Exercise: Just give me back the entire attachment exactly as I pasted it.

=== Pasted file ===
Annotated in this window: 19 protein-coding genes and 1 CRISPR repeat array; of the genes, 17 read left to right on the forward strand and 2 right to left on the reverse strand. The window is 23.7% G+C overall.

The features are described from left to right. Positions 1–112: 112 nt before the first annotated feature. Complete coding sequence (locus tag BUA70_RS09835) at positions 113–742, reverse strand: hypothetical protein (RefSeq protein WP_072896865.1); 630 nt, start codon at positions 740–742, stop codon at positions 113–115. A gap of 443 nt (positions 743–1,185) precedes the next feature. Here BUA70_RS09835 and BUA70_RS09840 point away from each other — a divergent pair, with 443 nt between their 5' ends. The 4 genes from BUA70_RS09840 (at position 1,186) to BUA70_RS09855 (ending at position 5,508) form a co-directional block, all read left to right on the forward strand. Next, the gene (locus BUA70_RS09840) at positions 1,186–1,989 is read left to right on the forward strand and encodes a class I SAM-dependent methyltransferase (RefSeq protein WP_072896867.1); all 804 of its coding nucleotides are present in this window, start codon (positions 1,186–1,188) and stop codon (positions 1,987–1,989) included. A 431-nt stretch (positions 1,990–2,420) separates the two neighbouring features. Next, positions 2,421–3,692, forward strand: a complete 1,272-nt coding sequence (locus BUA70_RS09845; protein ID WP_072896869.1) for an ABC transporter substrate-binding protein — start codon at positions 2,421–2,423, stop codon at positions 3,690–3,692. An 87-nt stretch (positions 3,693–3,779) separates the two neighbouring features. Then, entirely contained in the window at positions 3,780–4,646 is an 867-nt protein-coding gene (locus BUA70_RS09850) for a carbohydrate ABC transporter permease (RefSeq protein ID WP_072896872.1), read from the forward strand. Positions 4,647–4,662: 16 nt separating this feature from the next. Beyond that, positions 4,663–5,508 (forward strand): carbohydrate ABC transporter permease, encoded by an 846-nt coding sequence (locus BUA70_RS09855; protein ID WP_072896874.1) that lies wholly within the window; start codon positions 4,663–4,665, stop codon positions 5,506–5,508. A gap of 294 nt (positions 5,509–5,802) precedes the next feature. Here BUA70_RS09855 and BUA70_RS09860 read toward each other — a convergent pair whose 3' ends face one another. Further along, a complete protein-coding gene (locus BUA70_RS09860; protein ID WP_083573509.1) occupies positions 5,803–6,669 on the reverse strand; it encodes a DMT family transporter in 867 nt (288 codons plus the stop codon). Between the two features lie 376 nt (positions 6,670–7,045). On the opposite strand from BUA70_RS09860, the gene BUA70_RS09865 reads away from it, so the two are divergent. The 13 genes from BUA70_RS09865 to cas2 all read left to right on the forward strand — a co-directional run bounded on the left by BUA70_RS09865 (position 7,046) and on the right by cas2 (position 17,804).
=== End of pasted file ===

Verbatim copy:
Annotated in this window: 19 protein-coding genes and 1 CRISPR repeat array; of the genes, 17 read left to right on the forward strand and 2 right to left on the reverse strand. The window is 23.7% G+C overall.

The features are described from left to right. Positions 1–112: 112 nt before the first annotated feature. Complete coding sequence (locus tag BUA70_RS09835) at positions 113–742, reverse strand: hypothetical protein (RefSeq protein WP_072896865.1); 630 nt, start codon at positions 740–742, stop codon at positions 113–115. A gap of 443 nt (positions 743–1,185) precedes the next feature. Here BUA70_RS09835 and BUA70_RS09840 point away from each other — a divergent pair, with 443 nt between their 5' ends. The 4 genes from BUA70_RS09840 (at position 1,186) to BUA70_RS09855 (ending at position 5,508) form a co-directional block, all read left to right on the forward strand. Next, the gene (locus BUA70_RS09840) at positions 1,186–1,989 is read left to right on the forward strand and encodes a class I SAM-dependent methyltransferase (RefSeq protein WP_072896867.1); all 804 of its coding nucleotides are present in this window, start codon (positions 1,186–1,188) and stop codon (positions 1,987–1,989) included. A 431-nt stretch (positions 1,990–2,420) separates the two neighbouring features. Next, positions 2,421–3,692, forward strand: a complete 1,272-nt coding sequence (locus BUA70_RS09845; protein ID WP_072896869.1) for an ABC transporter substrate-binding protein — start codon at positions 2,421–2,423, stop codon at positions 3,690–3,692. An 87-nt stretch (positions 3,693–3,779) separates the two neighbouring features. Then, entirely contained in the window at positions 3,780–4,646 is an 867-nt protein-coding gene (locus BUA70_RS09850) for a carbohydrate ABC transporter permease (RefSeq protein ID WP_072896872.1), read from the forward strand. Positions 4,647–4,662: 16 nt separating this feature from the next. Beyond that, positions 4,663–5,508 (forward strand): carbohydrate ABC transporter permease, encoded by an 846-nt coding sequence (locus BUA70_RS09855; protein ID WP_072896874.1) that lies wholly within the window; start codon positions 4,663–4,665, stop codon positions 5,506–5,508. A gap of 294 nt (positions 5,509–5,802) precedes the next feature. Here BUA70_RS09855 and BUA70_RS09860 read toward each other — a convergent pair whose 3' ends face one another. Further along, a complete protein-coding gene (locus BUA70_RS09860; protein ID WP_083573509.1) occupies positions 5,803–6,669 on the reverse strand; it encodes a DMT family transporter in 867 nt (288 codons plus the stop codon). Between the two features lie 376 nt (positions 6,670–7,045). On the opposite strand from BUA70_RS09860, the gene BUA70_RS09865 reads away from it, so the two are divergent. The 13 genes from BUA70_RS09865 to cas2 all read left to right on the forward strand — a co-directional run bounded on the left by BUA70_RS09865 (position 7,046) and on the right by cas2 (position 17,804).